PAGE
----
Applied Practice in Sport PsychologyThe Psychology of Suffering - How to Handle the Pain
Take your next rest day to train your brain!
BJL Coaching and Cycle Craft teamed up again this winter for our seventh annual Winter Trainer Sessions. The block of ten classes is now complete and was a success. Congratulations to all who attended and chose to get in a solid mid-week workout on the dark and dreary winter nights. And a special shout out to the folks who were able to attend and complete all ten classes:
Chip (been there all 7 years)
Well done, ladies and gentlemen!
Our final class was extra special this year, as we had a guest speaker, Lisa Fleming, who presented on Nutrition for Endurance Athletes after the class was complete. Lisa is a personal trainer, nutritionist, and health coach. In addition to numerous certifications and specialties Lisa has a BA in Sports Medicine and an MS in Sport and Exercise Psychology. Currently Lisa is the tier 4 manager at Equinox Summit where she leads small a team of elite personal trainers and nutritionists who focus on optimizing performance.
Lisa gave us a super presentation, and was kind enough to share the slides (see below).
If you are interested in learning more about this very crucial component of endurance athletes and how it can integrated into your own training, give me a shout (BJLCoaching@gmail.com), and I'll put you in touch with Lisa.
Avoid these mistakes as the weather gets better here in the North East, or wherever you may be riding. This is a super article, published on CTS, that is filled with good advice for the novice and experienced cyclist alike. I can't say enough about these 11 mistakes, and they're all mistakes that I've helped cyclists overcome. With that said, the best way to avoid these mistakes and make the most of your season, is by working with an experienced an qualified coach. Enjoy the read!
11 Surprising Mistakes Cyclists Make When Getting Back in Shape
We asked CTS Coaches to share some of the common mistakes they see athletes make early in the season when enthusiasm is high and athletes are motivated for the season ahead. Our coaches came up with 11 mistakes they see pop up year after year that disrupt athletes’ training, and they offered these easy solutions to keep you on track. Avoid these early season missteps and follow our coaches’ advice and you’ll lay down a foundation for a successful season.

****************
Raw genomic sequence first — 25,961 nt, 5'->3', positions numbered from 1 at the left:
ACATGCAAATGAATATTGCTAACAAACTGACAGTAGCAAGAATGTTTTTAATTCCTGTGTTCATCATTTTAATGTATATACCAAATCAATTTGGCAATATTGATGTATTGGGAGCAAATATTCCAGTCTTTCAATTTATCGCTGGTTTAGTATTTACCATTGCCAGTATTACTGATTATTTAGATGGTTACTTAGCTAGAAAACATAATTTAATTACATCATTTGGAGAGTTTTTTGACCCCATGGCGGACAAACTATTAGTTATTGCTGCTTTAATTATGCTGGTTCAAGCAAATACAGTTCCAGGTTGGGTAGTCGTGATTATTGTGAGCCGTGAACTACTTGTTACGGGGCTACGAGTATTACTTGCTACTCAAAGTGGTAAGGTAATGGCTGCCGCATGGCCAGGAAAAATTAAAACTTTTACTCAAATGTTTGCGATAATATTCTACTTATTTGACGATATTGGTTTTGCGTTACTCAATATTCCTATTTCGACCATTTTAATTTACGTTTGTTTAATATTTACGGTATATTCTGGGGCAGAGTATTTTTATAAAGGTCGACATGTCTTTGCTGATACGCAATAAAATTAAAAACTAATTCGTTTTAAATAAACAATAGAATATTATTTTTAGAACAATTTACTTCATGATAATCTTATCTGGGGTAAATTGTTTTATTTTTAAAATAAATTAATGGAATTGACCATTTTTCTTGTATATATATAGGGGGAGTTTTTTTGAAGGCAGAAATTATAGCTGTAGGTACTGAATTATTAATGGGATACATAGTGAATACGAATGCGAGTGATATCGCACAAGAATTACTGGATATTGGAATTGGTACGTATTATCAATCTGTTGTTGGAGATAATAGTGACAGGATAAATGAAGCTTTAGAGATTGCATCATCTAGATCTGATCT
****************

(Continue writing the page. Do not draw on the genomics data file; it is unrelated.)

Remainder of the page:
Have you set your goals for the 2016 season yet? You don't need to be a hard-core competitor to benefit from setting goals. Not everyone enjoys setting goals, and often hesitation is due to a fear of failure. Once a goal is "on paper", there it is...it's real. One might not achieve their goals. Failure to accomplish a goal does not make one a failure. By not meeting a goal, we can often learn much about ourselves.
Training and racing without goals is certainly feasible, but it's a fairly sure way to make sure you'll never reach your potential. Goals help drive us, help coaches to create training plans, and give us an idea if we "did it" or not.
This is a very good article on this very topic that was published in Velonews.com several years ago, and it's worth revisiting as the season really starts to get underway.
A cycling coach can help you set realistic and attainable goals. However, goals certainly can be a bit of a reach. And while some folks find motivation by posting their goals on social media, goals can also be private between you and your coach. I do recommend, however, getting your family and support group on board, so they have an understanding of why you do what you do.
So if you haven't set your goals yet for this year, read this article, give me a call, and let's make them a reality!
Set goals the SMART way to achieve real success
Coach B.L. is the head coach at BJL Coaching and an avid racer and cycling enthusiast himself.